Trees: a study on the root of climate change

UW-Eau Claire partners with National Science Foundation project on poplar gardens, nationwide collaboration


Photo by Isaac Rasset

Three plots of land were planted with trees on Bolinger Fields as a part of a transnational garden study.

The National Science Foundation — and now UW-Eau Claire — is getting to the root of climate change through a transnational garden study on trees.

Three plots with a total of 100 poplar trees were planted on Sept. 25 on Bollinger Fields at UW-Eau Claire. These planted tree gardens will be an addition to the current arboretum on campus and provide data for national climate change studies.

“We are trying to understand — using all the different genetic lines and different locations — how these trees might adapt to climate change,” Nora Mitchell, an assistant professor of biology at UW-Eau Claire, said. 

The project was first brought to Eau Claire through North Dakota State University’s partnership with the National Science Foundation, Mitchell said. Now, the biology and grounds services departments at UW-Eau Claire are working together on the “Mini Poplar Gardens” project.

Daria Hutchinson, landscape architect in the grounds services department, said her position allows her to help redesign the campus community through the context of their geographical landscapes.

“These landscapes enable things like trees to adapt to climate change and mitigate its root causes,” Hutchinson said. “That is one of the main intents of this project, to look at what the adaptiveness of trees are in varied climates and how it will impact a landscape.”

UW-Eau Claire is one of the 18 arboretums and universities across the United States that are providing research — on the adaptation of tree species in climate — to the NSF program and North Dakota State University. 

The UW-Eau Claire arboretum was originally founded in 2017, which encompasses all trees on campus and in areas across Eau Claire, including Putnam Park. The arboretum is connected to various nationwide environmental programs: Tree Campus Higher Education and ArbNet.

Mitchell said the biology department’s groundwork for the project is a “common garden experiment,” where those involved in the project will take different plant lineages and grow them in the same environment.

“If you grow (plants) in different places, they will look different because of the way they respond to that individual environment,” Mitchell said. “Those differences are due to the environment they were raised in, not due to genetics. If we raise plants in the same location, then any differences we see we can infer are due to genetic differences.”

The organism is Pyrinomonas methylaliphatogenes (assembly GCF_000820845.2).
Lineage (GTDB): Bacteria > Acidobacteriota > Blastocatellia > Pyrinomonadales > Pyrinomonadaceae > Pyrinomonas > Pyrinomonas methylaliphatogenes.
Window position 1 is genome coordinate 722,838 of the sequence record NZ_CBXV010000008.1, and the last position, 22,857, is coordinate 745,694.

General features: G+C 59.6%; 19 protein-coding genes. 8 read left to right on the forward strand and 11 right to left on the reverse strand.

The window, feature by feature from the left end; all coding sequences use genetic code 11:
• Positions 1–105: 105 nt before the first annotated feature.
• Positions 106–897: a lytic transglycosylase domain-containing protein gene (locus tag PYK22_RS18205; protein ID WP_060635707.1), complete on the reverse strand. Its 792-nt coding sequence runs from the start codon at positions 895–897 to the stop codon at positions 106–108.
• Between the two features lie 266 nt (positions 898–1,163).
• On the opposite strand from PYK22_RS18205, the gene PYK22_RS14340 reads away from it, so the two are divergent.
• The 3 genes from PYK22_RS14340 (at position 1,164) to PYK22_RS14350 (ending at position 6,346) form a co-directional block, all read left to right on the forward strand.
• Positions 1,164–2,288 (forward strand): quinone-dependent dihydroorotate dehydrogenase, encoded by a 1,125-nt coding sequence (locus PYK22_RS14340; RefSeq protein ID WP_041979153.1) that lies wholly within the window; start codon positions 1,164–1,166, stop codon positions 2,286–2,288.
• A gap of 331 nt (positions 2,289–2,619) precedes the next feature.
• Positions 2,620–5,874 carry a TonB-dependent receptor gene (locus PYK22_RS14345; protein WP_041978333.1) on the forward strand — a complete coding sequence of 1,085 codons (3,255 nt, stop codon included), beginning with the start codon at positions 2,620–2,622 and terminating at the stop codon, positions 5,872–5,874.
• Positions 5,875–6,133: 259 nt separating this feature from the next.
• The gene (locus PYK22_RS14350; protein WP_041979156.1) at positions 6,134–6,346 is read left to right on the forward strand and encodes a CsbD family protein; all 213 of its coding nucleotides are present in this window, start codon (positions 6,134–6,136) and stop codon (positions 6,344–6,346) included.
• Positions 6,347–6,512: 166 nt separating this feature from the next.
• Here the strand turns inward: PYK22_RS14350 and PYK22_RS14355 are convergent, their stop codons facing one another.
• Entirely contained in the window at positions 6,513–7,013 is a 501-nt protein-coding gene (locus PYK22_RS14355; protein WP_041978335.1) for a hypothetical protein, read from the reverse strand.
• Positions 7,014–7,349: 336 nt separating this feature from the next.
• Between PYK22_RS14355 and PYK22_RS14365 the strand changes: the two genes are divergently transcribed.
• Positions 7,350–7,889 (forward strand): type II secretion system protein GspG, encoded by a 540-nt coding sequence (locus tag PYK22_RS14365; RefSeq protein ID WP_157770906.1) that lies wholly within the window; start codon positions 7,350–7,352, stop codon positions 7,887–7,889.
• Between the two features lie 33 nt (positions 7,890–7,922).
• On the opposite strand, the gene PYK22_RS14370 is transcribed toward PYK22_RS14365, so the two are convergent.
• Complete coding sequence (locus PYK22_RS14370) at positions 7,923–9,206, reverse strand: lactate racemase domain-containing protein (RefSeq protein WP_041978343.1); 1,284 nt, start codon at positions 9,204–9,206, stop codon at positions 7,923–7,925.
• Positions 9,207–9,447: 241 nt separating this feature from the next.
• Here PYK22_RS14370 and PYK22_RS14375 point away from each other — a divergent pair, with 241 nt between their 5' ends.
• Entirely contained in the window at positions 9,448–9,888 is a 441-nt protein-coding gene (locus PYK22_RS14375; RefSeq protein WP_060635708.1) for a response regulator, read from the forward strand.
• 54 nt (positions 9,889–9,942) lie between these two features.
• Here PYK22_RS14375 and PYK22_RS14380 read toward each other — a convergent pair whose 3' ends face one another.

Thu Nguyen, a third-year biology and pre-professional health student, said the gardens project has allowed her to incorporate knowledge from both of her educational pathways.

Nguyen first became involved in the poplar gardens through prior independent studies with Mitchell for her sunflower research lab this past summer. 

“I have a great love for plants,” Nguyen said. “Although I am a pre-med (student), I love the ecology side of biology as well. There are researches that show great correlation between environment (ecology) and human health.” 

Mitchell said there is a sense of power as students and faculty harness the understanding of their research together. 

“This (project) provides a really great opportunity for students to get involved in even more hands-on research and also see the collaborative nature of science,” Mitchell said. “We have multiple institutions across the United States working together. Here in Eau Claire, we have a collaboration between the arboretum, facilities, biology (department) and between different students.”

On the day of planting earlier this fall, Nguyen said she enjoyed seeing the collaborative efforts of all areas across campus. 

“We had a lot of fun on the day of planting,” Nguyen said. “We received a whole lot of help from both faculty and student volunteers. Needless to say, I had a lot of fun and a great experience.”

Hutchinson said the gardening project allows her to continue working with students on sustainability practices and initiatives taking place on campus.

“I like getting information out to students,” Hutchinson said. “I don’t know that they are always aware of what is going on, on campus and I think we could be better about getting that story (of climate change) out.”

The five-year-long project is currently facilitated by student volunteers in the biology and facilities/grounds departments, Hutchinson said. In addition to scientific research, the project will also serve as this year’s Arbor Day campus-wide event in April.

Nguyen said she looks forward to seeing how the project will expand throughout the next five years as the trees continue to develop and more communities become involved in the research. 

“This project is on a national scale,” Nguyen said. “It is great to know that there are many (locations) across the country who are also doing what we do at Eau Claire. I would love to see the project go to its maximal growth.”

To become involved in the project or volunteer with future examination of the poplar trees, contact Mitchell at [email protected].  

Nelson can be reached at [email protected].